Never mind the John McCain-versus- Barack Obama battle. The bout between Obama and Hillary Clinton was just as heated, if not more so. Evidence? Clintons now famous late-night phone call advertisement. Remember this? Its 3 a.m. and your children are safe and asleep.... Something is happening in the world.... Its 3 and your children are safe and asleep.... Who do you want answering the phone? (Screen shot: YouTube)
Obama turns lemons into A More Perfect Union
Barack Obamas former pastor, the Rev. Jeremiah A. Wright Jr., was thrust into the spotlight during the run-up to the election, after a video surfaced in which he declared, God damn America. This and other controversial statements from Wright could have thrown a wrench in Obamas campaign.
But instead of buckling under the pressure of public scrutiny of his personal relationships, Obama used the Wright controversy as a chance to promote racial unity in his stirring A More Perfect Union speech at the National Constitution Center in Philadelphia. (J. Scott Applewhite / Associated Press)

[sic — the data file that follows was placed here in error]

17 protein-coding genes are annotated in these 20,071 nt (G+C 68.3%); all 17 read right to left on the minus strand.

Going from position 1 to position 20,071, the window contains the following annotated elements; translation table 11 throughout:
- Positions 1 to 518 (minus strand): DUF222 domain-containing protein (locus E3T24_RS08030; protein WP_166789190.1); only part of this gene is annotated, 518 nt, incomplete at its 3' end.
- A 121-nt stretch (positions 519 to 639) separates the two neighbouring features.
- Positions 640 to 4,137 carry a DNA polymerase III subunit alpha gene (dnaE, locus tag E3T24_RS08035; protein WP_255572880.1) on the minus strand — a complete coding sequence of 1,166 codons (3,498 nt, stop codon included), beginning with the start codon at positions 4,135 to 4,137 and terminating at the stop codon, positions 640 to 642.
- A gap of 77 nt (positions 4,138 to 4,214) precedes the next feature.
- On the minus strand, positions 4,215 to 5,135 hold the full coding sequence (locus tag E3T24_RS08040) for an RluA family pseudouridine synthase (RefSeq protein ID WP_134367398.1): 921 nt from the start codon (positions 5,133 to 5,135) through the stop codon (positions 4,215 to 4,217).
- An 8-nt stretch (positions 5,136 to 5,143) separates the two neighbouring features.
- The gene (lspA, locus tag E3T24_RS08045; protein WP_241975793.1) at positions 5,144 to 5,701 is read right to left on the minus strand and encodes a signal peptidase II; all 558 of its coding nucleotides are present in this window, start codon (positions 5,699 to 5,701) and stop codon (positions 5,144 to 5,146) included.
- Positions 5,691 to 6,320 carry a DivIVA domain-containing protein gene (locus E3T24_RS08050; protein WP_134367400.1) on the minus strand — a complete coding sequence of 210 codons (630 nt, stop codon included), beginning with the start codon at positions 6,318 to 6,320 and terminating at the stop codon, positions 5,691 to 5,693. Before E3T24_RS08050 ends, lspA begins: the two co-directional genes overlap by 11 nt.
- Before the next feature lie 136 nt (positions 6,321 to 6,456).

Steven Spielbergs video tribute to U.S. veterans
Spielberg created a short and poignant film that was a centerpiece of this summer’s Democratic National Convention. The famed director interviewed veterans of multiple wars and touched on an array of lifestyles and issues in a matter of minutes.
Unlike most of these sorts of tributes, Spielbergs film wasnt lacking in details (a pan of houses with service flags hanging out front, a shot of empty boots and uniforms from fallen soldiers) and an ever-so-slight hint at the deeper concern -- the quality of care and service being provided to our vets upon their return from the front lines. (Reed Saxon / Associated Press)
John Richs Raisin McCain performance
Will the election come and go without a standout song? One of the more upbeat offerings came from John Rich, who performed this ditty without his other half, Big. It’s certainly more kickin’ than Dave Stewart’s Obama ode, American Prayer, even if Rich’s Raisin McCain goes for silly over inspiration.
Where any song with the word Vietnam probably has an uphill battle, one must note that the sleek, arrow-shaped Yee Haw guitar is kinda cool. (Ron Edmonds / Associated Press)